Directed by Jack Conway, with a screenplay by Guy Trosper (The Pride of St. Louis (1952)), this slightly above average mystery has its ironies: William Powell plays an amnesiac, two years & three films after playing one in the comedy I Love You Again (1940) (with Myrna Loy), who's married to Hedy Lamarr, as he was in his next film, the comedy Heavenly Body (1943), and only other pairing with her; all three films were made by Metro-Goldwyn-Mayer (MGM). Even though this one is not a comedy, it is a fairly compelling mystery, featuring two twists in the final 15 minutes. Excellent support is provided by Claire Trevor (whose character sings), Basil Rathbone, Margaret Wycherly, Felix Bressart, Sig Ruman, and H.B. Warner.
David Talbot (Powell) and his newlywed wife Lucienne (Lamarr) have just celebrated three months of marriage when he receives a mysterious letter. Though it's unsigned, it insists that Talbot pay his debt of one million francs in a most unusual & discrete way. Talbot, a diplomat that expects to become France's ambassador to Brazil soon, pretends to follow the instructions so that the authorities can arrest La Duc (Vladimir Sokoloff, uncredited). In court, La Duc claims that Talbot is really Jean Pelletier, a man who borrowed the requested sum 13 years prior. During the proceedings, Talbot's friend Dr. Tessier (Bressart) testifies that Talbot has suffered from amnesia, that Talbot was badly injured around the time of the date in question and doesn't remember anything prior to when Tessier found him, and helped him to recover. The prosecuting attorney (Warner) introduces Dr. Dubroc (Ruman), who successfully counters Tessier’s testimony. He also introduces Michelle Allaine (Trevor), who solidifies the prosecution's case that Talbot and Pelletier are one in the same. However, Henri Sarrou (Rathbone) comes forward and exonerates Talbot, given legal documentation that proves Pelletier is dead.
Later, however, Sarrou arrives at the Talbot's and privately demands one million francs from the diplomat. He claims that Talbot really is Pelletier, that as such he participated in a theft of two million francs 13 years ago and even suffered a powder burn on his hand from killing the messenger during the robbery. Later, Michelle visits Talbot at his office and shows him a locket she wears around her neck which contains an intimate picture of the two of them. She also tells him that he should be ashamed of letting his mother live in poverty, giving him the address. Talbot visits the elderly Madame Pelletier (Wycherly) who convinces him, without overtly admitting it, that she is indeed his mother. Throughout all of this, Talbot keeps his wife in the dark and tries to cover his tracks. However, she begins to suspect there is something going on and visits Tessier for council & comfort. Tessier is intrigued enough to visit Sarrou himself. When Sarrou then visits Talbot at a diplomatic luncheon, the hopeful future ambassador is pressured into a deadline by his blackmailer.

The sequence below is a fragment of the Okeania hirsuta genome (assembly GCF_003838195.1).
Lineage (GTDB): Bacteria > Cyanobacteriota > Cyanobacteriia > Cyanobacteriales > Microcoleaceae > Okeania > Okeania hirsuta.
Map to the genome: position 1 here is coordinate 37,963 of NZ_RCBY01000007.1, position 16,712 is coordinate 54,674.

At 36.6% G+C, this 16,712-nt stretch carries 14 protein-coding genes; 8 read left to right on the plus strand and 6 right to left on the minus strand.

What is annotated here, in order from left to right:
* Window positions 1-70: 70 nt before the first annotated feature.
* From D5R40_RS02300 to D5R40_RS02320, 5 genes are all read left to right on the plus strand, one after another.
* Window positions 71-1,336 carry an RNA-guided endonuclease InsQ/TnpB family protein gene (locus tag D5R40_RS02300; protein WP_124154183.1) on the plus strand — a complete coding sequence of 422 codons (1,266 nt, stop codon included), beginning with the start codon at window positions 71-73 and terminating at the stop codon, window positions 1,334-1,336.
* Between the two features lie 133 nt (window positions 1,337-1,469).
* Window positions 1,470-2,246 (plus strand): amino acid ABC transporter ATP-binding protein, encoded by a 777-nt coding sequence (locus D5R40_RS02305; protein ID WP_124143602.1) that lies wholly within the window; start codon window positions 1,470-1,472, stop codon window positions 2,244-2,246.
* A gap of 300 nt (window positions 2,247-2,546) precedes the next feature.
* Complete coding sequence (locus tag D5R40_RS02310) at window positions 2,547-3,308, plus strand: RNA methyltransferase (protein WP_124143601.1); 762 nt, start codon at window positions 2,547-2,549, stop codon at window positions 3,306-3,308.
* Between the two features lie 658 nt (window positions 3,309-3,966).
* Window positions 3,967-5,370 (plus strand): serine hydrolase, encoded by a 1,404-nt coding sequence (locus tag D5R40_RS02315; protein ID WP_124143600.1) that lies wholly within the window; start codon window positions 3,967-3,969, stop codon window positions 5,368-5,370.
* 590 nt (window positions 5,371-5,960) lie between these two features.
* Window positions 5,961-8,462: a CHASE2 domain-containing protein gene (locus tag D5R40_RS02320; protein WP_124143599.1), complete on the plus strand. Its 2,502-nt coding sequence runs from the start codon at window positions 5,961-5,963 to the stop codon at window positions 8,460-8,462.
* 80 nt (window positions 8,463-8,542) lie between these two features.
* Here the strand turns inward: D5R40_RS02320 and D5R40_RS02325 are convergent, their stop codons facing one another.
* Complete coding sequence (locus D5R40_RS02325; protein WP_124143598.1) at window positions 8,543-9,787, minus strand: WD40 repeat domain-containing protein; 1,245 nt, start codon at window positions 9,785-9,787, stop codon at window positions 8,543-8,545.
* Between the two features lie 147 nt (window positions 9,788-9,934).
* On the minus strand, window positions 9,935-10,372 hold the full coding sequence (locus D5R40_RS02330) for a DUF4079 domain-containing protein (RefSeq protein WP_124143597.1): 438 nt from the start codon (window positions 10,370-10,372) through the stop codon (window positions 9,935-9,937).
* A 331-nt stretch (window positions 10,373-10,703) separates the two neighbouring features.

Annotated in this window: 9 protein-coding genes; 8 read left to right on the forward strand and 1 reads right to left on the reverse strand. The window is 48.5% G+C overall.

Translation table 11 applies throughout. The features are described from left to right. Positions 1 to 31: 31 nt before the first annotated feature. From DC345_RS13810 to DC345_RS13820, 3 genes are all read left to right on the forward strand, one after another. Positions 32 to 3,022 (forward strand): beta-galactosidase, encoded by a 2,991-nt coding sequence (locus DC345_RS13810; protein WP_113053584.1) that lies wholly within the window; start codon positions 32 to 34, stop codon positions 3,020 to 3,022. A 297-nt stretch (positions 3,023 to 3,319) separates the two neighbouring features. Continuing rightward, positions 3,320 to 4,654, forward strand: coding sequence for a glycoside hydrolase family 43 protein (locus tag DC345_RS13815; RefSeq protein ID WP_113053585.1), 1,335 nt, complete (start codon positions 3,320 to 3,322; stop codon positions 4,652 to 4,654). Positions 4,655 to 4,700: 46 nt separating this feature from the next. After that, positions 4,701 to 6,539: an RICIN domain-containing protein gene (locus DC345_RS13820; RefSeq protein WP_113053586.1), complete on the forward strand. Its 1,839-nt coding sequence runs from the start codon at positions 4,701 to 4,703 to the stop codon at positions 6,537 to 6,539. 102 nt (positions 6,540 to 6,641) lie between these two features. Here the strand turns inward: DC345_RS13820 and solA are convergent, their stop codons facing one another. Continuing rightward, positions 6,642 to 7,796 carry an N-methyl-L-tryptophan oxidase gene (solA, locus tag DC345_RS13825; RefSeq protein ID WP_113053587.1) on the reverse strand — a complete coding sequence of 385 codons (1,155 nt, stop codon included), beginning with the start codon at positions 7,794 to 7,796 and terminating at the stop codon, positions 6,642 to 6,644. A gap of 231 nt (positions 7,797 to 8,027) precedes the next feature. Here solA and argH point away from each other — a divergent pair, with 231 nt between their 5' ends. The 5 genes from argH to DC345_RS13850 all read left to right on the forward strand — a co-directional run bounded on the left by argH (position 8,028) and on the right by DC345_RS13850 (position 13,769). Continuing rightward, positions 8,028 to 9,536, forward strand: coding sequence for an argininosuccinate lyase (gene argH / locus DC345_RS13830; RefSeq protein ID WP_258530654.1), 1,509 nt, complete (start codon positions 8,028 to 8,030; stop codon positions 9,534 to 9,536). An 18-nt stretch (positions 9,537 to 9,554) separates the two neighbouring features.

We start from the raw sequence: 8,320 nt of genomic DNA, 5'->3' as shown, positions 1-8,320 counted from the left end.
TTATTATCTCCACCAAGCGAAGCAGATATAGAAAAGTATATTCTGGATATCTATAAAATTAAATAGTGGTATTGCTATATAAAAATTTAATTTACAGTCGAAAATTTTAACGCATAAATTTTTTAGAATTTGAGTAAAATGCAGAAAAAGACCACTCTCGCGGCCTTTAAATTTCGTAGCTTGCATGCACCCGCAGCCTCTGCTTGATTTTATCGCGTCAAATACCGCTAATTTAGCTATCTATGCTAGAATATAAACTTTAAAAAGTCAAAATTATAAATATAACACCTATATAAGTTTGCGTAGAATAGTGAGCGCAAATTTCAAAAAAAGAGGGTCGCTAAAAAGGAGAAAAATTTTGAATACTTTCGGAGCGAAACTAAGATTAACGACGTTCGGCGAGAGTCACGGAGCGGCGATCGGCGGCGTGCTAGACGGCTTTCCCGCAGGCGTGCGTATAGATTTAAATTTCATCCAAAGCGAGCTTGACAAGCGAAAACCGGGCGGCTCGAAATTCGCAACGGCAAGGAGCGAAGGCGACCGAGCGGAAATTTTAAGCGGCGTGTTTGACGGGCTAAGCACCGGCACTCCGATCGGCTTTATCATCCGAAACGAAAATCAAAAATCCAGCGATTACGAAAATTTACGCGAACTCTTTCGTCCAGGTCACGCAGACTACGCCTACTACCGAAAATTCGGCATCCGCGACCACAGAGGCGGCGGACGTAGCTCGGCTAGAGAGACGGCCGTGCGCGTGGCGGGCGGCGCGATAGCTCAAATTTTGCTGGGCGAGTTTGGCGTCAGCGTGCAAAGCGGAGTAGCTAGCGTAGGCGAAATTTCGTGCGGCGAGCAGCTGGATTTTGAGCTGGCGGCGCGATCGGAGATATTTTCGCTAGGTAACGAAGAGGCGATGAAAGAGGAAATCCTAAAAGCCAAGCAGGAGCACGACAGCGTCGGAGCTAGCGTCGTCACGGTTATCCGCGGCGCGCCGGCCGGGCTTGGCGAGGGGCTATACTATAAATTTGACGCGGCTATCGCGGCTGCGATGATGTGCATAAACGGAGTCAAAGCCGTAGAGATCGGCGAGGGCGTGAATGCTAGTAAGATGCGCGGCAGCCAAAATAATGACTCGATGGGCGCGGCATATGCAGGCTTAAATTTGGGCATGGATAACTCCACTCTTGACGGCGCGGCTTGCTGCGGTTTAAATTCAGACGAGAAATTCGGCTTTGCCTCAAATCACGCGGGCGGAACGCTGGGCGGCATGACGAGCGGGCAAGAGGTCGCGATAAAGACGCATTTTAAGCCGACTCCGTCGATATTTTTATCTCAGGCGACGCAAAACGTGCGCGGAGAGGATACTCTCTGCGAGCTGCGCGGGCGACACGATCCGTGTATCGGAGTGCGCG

*** SPOILERS ***
The film keeps one guessing right up until this point, one doesn't really know what to believe and Powell does an excellent job playing the role such that one's not sure if he was in fact Pelletier. It is then revealed that Sarrou, Michelle, and Madame Pelletier, who is really La Duc's wife, are scamming the diplomat. After an elaborate embezzlement attempt at the embassy, in which the suspicious wife who'd followed her husband also finds herself, the police arrive to arrest everybody. Then Talbot plays the game, pretending to think that he must be Pelletier and therefore guilty of murder in order to get Michelle to crack and admit the ruse. Apparently, Talbot had alerted the authorities beforehand about the robbery to setup the all too convenient confession. If not for this, and the loose end of the powder burn on Talbot's hand (e.g. how did Sarrou know it was there?), I would have given this film an even higher rating.